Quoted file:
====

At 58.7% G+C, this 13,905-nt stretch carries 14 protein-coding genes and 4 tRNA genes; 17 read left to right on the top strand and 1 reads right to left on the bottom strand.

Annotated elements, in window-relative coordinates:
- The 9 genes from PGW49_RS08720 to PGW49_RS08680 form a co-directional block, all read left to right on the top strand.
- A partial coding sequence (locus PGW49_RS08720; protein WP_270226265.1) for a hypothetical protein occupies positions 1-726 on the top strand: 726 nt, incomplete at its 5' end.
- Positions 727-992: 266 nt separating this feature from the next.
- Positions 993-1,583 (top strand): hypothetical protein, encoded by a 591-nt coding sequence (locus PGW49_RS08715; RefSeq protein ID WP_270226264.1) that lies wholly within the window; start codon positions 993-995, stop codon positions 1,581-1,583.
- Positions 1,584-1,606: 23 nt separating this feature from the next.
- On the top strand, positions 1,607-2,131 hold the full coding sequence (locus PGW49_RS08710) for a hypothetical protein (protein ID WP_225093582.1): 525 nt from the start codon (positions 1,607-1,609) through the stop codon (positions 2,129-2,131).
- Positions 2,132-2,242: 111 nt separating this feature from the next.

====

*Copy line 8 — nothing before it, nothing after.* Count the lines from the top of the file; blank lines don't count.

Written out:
- On the top strand, positions 1,607-2,131 hold the full coding sequence (locus PGW49_RS08710) for a hypothetical protein (protein ID WP_225093582.1): 525 nt from the start codon (positions 1,607-1,609) through the stop codon (positions 2,129-2,131).